AUB collaboration with international experts examines Islamic studies today

Safa Jafari Safa, Office of Communications, ss152@aub.edu.lb


A two-day conference entitled “Towards the Reconstruction of Islamic Studies” was organized at AUB to initiate discussion on the foundations, norms, methods, and problems of the discipline of Islamic studies. AUB’s Department of Sociology, Anthropology, and Media Studies; Department of Arabic and Near Eastern Languages; and the Sheikh Zayed Chair for Arabic and Islamic Studies collaborated to host the conference.



Experts from around the world gathered to examine and identify key elements necessary to reconstruct the discipline of Islamic studies in a new age and, at the same time, integrate the experiences accumulated over the years within the discipline. 

Seven panels comprised the conference, dealing with the reformation of Shari’a sciences; connecting social sciences to Islamic studies; reforming religious studies through examining global and Arab case studies; and the renewal of modern religious thought. Panelists included professors and specialists from Canada, Egypt, Germany, Ghana, Jordan, Lebanon, Malaysia, Mauritania, Morocco, Netherlands, Qatar, Russia, Syria, and Tunisia, contacted and collaborated with by the conference organizers: Drs. Ridwan al-Sayyid, Sari Hanafi, and Bilal Orfali.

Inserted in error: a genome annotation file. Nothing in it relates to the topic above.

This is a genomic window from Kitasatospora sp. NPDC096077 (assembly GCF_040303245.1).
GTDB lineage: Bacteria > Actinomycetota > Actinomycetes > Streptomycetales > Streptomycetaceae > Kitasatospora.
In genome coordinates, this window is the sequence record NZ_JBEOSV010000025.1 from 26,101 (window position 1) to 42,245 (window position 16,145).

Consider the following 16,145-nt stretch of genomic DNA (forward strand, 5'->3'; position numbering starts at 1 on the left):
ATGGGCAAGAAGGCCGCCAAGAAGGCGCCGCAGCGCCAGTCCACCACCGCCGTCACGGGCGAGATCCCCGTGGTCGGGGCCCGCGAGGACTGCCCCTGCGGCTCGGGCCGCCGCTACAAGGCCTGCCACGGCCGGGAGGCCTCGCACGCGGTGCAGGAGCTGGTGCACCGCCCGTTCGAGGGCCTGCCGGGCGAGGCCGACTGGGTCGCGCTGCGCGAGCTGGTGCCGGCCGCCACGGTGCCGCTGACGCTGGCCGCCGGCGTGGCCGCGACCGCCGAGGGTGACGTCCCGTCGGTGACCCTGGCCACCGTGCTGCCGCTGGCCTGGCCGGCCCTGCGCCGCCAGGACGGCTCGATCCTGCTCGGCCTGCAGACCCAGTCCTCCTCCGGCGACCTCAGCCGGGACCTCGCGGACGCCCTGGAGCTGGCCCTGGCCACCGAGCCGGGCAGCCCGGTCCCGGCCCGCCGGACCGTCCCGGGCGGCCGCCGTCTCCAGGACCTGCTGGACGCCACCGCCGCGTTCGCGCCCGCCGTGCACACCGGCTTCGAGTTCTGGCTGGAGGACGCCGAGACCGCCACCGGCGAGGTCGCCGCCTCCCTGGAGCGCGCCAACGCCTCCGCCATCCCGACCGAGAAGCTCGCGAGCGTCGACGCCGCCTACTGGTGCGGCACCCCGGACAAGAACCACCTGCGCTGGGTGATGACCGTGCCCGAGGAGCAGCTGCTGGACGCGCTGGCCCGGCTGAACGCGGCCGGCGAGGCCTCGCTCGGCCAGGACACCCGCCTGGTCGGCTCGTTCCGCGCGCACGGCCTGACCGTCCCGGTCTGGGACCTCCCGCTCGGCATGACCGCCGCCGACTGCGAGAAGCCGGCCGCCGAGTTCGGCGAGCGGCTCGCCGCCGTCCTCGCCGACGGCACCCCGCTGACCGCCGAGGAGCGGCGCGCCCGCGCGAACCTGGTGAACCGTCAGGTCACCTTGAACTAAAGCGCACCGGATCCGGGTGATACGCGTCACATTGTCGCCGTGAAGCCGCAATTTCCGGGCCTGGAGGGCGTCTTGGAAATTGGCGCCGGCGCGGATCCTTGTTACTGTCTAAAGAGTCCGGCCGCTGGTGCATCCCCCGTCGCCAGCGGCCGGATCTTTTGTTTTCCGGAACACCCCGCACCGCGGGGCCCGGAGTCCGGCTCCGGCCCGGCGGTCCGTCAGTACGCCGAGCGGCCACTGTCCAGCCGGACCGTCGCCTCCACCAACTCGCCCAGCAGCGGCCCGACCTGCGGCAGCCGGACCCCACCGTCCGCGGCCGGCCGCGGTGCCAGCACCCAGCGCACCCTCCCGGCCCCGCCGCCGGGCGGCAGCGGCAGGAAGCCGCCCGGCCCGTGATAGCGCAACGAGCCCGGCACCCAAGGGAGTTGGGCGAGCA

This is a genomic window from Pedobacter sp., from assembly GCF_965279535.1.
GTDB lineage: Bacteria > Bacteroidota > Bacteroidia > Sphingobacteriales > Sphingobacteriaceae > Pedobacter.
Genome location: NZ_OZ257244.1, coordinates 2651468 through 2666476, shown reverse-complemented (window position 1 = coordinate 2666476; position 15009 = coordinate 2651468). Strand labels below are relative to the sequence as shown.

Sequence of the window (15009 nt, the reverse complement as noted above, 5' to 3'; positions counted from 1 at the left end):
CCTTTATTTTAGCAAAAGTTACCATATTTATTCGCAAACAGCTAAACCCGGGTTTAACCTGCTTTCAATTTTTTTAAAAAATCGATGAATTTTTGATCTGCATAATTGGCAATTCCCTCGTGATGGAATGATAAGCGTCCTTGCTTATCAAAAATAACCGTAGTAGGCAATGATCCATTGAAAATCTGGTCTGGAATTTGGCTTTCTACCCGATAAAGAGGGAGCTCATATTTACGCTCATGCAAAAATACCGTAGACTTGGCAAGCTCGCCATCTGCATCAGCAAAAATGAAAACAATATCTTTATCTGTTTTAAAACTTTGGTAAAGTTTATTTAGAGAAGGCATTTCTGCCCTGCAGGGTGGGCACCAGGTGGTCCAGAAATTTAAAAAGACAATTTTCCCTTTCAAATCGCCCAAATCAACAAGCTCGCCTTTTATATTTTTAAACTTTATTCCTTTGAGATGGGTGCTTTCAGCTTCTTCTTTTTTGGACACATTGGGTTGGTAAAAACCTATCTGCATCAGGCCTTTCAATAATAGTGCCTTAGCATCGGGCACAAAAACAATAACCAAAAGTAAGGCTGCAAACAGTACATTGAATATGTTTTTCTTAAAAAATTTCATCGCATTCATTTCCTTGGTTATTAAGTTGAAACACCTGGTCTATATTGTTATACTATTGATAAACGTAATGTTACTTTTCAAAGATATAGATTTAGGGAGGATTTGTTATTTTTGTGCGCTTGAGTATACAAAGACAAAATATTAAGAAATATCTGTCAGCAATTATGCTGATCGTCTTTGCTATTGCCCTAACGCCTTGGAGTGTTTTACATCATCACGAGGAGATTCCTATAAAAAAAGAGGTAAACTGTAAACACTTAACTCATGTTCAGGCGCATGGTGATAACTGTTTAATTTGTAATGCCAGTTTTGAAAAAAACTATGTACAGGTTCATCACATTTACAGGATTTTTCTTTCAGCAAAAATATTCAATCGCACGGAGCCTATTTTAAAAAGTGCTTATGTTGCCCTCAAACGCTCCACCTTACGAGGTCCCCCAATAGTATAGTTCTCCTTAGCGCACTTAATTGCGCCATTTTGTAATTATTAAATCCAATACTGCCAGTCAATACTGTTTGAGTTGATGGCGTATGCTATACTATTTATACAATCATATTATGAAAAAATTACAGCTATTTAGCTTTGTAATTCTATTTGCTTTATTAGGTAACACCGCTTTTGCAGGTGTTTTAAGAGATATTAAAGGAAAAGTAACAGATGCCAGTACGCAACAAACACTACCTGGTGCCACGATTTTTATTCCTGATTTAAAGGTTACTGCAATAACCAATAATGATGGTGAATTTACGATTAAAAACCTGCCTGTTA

"The enormous Islamic heritage forced the Europeans to think about the civilizational and cultural history of Islam," said Dr. al-Sayyid, currently the Visiting Sheikh Zayed Chair in Arabic and Islamic Studies at AUB. "This was also encouraged by the discovery of the great civilizations of China, India and Iran before Islam. Europeans began to write on Arabic civilization and its cultural, intellectual and political history.  The idea of publishing the Islamic heritage was realized as a basis for Islamic studies, accompanied by the idea that revival comes only through that heritage."

In his keynote address, al-Sayyid gave an overview of the development of the discipline of Islamic studies, and how it intertwined with the political scene throughout its formation.

Dr. Nadia El Cheikh, dean of the Faculty of Arts and Sciences, stated that the panelists "have great experience in writing and teaching in the fields of Islamic studies. We will benefit greatly from this process of discussion, dialogue and critique, which will occur about various fields of studies of Islam in these two days."

During the conference, panelists discussed elemental aspects within Islamic studies. Discussions took place between leading authorities in Qur’anic studies, the humanities, new exegetical methods of interpretation, contemporary religious discourse, and comparison of diverse insights.
The connection of Islamic schools to philosophy, the role of Sufism, the relationship between literature and Islamic law, and the relationship between social sciences and Islamic law were addressed by panel speakers. 

Attended by around 100 people, the conference offered an opportunity to re-examine and innovate in the realm of Islamic studies, and, with input from experts worldwide, presented valuable contributions and revisions to the discipline.